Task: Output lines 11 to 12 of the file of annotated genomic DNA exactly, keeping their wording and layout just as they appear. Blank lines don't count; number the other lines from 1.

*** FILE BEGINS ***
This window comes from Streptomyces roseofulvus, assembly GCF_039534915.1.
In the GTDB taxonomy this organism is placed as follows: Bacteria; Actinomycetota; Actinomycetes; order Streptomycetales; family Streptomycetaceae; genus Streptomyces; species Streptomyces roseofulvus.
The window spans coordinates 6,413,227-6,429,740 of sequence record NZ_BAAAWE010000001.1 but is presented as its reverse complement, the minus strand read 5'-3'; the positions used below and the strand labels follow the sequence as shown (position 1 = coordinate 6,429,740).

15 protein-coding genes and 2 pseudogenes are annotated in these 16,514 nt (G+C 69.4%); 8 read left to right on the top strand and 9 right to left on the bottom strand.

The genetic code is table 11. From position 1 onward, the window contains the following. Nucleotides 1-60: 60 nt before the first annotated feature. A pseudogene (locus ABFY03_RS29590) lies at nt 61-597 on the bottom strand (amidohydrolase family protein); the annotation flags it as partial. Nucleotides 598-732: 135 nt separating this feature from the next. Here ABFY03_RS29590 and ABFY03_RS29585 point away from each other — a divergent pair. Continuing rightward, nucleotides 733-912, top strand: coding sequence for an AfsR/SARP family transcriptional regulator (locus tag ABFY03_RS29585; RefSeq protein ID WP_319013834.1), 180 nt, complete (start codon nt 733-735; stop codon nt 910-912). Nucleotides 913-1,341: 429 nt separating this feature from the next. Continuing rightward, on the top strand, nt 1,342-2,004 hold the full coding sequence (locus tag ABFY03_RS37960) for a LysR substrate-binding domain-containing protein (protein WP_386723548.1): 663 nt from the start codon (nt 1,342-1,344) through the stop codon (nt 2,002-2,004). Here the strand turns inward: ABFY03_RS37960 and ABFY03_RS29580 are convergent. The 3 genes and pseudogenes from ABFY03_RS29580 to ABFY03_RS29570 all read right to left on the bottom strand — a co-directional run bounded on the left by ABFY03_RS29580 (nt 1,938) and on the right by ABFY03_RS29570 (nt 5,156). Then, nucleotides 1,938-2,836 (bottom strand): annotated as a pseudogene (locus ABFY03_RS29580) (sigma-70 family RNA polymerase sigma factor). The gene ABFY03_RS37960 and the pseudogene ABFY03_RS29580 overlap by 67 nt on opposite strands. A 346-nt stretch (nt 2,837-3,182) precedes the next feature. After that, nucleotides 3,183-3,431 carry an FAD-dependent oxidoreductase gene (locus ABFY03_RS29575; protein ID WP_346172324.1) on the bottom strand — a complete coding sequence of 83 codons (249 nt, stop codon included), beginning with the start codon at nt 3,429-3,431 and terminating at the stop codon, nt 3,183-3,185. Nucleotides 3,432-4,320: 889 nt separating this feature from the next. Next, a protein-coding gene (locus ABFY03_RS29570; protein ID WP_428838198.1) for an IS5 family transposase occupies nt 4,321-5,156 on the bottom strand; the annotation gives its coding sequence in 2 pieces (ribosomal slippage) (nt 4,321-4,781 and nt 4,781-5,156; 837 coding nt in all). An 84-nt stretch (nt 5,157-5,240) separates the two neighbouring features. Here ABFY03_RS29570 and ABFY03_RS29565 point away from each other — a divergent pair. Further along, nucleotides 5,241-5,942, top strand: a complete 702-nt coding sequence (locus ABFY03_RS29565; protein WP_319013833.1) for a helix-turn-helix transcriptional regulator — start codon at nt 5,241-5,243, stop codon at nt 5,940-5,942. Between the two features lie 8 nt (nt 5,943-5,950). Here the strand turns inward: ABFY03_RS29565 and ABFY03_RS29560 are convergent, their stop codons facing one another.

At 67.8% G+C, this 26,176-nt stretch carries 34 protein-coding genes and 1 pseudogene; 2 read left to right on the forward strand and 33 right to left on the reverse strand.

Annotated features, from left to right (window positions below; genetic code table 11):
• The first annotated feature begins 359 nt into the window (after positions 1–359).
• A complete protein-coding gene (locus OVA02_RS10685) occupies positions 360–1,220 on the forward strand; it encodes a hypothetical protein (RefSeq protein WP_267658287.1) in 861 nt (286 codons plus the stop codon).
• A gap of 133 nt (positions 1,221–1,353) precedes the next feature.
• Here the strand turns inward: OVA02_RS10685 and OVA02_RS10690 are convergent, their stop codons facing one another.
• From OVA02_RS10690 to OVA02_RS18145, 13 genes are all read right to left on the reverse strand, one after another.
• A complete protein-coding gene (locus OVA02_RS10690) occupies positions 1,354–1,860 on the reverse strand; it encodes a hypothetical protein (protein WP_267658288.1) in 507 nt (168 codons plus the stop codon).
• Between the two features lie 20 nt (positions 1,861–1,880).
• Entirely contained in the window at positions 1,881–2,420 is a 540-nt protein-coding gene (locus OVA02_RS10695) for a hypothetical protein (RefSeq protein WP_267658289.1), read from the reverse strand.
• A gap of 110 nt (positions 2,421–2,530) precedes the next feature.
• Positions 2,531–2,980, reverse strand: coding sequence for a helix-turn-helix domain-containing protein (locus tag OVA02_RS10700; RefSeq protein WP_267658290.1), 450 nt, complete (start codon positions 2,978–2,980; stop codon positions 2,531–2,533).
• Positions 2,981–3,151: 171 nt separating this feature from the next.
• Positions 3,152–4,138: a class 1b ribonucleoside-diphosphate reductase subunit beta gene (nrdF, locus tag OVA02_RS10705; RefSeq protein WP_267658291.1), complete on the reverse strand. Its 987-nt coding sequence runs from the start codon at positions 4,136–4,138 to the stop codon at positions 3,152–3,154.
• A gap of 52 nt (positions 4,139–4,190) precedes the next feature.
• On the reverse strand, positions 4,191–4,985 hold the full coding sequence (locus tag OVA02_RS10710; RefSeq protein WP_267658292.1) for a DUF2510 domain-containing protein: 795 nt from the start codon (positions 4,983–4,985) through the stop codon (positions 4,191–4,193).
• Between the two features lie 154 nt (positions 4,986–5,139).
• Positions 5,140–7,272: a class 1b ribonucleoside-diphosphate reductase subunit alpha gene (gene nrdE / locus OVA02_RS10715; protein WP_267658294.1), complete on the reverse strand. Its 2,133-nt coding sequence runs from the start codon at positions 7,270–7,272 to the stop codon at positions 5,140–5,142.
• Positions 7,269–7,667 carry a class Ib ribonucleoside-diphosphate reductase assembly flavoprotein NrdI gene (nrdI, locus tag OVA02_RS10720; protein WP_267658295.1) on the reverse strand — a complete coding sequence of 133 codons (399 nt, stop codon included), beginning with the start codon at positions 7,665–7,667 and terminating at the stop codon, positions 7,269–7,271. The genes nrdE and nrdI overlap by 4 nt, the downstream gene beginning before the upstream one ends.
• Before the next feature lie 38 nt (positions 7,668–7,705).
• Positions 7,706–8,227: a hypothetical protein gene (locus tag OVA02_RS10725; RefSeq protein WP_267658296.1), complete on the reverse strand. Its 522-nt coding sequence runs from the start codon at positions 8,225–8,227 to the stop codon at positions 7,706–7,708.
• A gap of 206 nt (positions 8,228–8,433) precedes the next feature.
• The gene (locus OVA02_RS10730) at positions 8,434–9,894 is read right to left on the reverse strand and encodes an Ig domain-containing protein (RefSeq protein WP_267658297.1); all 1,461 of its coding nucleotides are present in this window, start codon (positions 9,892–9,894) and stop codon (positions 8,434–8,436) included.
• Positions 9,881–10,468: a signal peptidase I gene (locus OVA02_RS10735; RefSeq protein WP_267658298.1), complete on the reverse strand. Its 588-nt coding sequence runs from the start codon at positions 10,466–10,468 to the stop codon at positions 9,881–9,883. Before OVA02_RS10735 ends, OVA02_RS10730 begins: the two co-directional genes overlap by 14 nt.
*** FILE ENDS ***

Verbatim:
• Here the strand turns inward: OVA02_RS10685 and OVA02_RS10690 are convergent, their stop codons facing one another.
• From OVA02_RS10690 to OVA02_RS18145, 13 genes are all read right to left on the reverse strand, one after another.